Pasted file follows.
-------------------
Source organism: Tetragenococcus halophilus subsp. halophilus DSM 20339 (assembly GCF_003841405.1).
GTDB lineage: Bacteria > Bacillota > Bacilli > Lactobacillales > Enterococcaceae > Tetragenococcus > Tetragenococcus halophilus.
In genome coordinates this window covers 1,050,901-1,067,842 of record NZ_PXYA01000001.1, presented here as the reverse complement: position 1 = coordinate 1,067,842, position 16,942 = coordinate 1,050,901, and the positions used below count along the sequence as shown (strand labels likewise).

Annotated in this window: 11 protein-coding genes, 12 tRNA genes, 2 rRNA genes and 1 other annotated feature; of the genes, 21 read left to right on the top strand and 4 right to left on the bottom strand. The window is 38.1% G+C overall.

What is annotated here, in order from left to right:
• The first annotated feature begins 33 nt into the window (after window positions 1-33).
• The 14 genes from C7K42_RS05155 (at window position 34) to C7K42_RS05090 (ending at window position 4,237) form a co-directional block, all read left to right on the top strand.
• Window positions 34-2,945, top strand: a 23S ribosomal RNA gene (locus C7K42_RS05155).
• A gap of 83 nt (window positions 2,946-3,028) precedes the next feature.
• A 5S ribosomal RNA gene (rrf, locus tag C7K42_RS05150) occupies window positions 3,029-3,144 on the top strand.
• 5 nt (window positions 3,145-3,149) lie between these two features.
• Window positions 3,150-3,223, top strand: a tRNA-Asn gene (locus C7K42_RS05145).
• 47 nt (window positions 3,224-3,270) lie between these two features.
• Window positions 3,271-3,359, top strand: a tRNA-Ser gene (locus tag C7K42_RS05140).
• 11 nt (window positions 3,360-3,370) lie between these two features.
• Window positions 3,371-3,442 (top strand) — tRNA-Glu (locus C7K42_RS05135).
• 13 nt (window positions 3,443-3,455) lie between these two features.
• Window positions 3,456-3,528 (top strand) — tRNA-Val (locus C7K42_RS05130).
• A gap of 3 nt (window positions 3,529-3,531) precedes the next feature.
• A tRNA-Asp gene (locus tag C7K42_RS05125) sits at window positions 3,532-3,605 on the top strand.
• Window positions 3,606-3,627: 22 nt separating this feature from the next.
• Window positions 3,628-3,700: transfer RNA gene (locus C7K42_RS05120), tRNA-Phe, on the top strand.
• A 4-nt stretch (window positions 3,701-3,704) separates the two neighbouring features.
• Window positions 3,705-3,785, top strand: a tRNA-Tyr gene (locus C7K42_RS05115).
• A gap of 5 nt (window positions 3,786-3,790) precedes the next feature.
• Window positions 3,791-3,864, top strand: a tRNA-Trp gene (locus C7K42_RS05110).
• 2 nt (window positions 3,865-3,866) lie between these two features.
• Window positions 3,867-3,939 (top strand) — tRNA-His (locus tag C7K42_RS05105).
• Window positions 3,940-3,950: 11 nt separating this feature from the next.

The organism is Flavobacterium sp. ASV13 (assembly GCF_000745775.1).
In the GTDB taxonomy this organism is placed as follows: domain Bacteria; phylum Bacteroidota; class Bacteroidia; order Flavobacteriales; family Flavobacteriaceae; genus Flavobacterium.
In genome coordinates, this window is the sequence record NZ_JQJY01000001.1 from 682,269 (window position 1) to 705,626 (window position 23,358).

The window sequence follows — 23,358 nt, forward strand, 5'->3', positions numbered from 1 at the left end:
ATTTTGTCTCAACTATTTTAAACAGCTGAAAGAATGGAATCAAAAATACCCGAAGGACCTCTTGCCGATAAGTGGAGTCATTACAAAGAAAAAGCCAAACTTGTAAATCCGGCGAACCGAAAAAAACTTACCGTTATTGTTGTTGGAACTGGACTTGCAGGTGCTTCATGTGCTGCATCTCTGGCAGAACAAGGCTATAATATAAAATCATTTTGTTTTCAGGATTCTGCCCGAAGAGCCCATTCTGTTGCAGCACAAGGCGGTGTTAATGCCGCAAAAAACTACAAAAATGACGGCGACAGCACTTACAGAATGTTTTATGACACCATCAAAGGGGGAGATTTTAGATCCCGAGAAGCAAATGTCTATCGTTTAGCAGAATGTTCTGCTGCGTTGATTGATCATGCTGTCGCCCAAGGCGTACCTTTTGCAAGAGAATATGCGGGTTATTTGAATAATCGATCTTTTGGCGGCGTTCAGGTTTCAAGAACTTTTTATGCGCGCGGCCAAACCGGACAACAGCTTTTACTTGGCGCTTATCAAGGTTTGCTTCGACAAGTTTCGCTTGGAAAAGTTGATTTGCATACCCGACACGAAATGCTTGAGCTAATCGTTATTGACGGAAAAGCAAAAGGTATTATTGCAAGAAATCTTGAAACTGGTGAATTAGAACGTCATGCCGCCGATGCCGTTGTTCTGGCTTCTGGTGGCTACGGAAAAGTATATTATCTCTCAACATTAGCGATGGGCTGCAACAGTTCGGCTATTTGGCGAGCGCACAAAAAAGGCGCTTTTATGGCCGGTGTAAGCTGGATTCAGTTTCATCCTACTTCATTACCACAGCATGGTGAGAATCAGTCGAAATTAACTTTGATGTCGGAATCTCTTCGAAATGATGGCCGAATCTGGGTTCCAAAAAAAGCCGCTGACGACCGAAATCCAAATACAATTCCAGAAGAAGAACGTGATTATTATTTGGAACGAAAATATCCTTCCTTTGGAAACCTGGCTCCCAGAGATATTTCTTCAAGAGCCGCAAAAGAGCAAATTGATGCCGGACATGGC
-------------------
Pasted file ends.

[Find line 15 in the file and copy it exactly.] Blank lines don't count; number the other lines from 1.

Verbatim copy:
• 11 nt (window positions 3,360-3,370) lie between these two features.